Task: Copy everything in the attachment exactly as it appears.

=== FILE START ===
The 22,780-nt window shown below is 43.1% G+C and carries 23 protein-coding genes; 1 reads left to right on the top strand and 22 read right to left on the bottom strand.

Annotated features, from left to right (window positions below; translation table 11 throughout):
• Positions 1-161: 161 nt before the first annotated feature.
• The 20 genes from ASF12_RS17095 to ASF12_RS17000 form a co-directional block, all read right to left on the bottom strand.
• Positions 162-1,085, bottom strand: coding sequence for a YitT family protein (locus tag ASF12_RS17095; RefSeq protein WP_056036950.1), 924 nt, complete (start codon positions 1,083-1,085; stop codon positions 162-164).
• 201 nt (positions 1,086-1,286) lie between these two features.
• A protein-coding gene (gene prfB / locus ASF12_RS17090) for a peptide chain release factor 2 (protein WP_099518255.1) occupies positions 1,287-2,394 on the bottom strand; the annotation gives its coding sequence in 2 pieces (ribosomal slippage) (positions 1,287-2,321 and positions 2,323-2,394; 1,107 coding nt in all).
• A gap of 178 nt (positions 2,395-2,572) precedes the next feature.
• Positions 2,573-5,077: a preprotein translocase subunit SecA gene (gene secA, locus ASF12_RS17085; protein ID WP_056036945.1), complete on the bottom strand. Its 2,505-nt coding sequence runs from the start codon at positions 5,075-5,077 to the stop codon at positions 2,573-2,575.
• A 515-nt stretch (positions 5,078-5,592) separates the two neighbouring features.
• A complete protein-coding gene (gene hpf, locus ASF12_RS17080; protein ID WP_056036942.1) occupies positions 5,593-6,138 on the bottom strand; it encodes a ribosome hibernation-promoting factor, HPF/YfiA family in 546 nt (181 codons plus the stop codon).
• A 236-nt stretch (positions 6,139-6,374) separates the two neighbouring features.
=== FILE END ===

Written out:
The 22,780-nt window shown below is 43.1% G+C and carries 23 protein-coding genes; 1 reads left to right on the top strand and 22 read right to left on the bottom strand.

Annotated features, from left to right (window positions below; translation table 11 throughout):
• Positions 1-161: 161 nt before the first annotated feature.
• The 20 genes from ASF12_RS17095 to ASF12_RS17000 form a co-directional block, all read right to left on the bottom strand.
• Positions 162-1,085, bottom strand: coding sequence for a YitT family protein (locus tag ASF12_RS17095; RefSeq protein WP_056036950.1), 924 nt, complete (start codon positions 1,083-1,085; stop codon positions 162-164).
• 201 nt (positions 1,086-1,286) lie between these two features.
• A protein-coding gene (gene prfB / locus ASF12_RS17090) for a peptide chain release factor 2 (protein WP_099518255.1) occupies positions 1,287-2,394 on the bottom strand; the annotation gives its coding sequence in 2 pieces (ribosomal slippage) (positions 1,287-2,321 and positions 2,323-2,394; 1,107 coding nt in all).
• A gap of 178 nt (positions 2,395-2,572) precedes the next feature.
• Positions 2,573-5,077: a preprotein translocase subunit SecA gene (gene secA, locus ASF12_RS17085; protein ID WP_056036945.1), complete on the bottom strand. Its 2,505-nt coding sequence runs from the start codon at positions 5,075-5,077 to the stop codon at positions 2,573-2,575.
• A 515-nt stretch (positions 5,078-5,592) separates the two neighbouring features.
• A complete protein-coding gene (gene hpf, locus ASF12_RS17080; protein ID WP_056036942.1) occupies positions 5,593-6,138 on the bottom strand; it encodes a ribosome hibernation-promoting factor, HPF/YfiA family in 546 nt (181 codons plus the stop codon).
• A 236-nt stretch (positions 6,139-6,374) separates the two neighbouring features.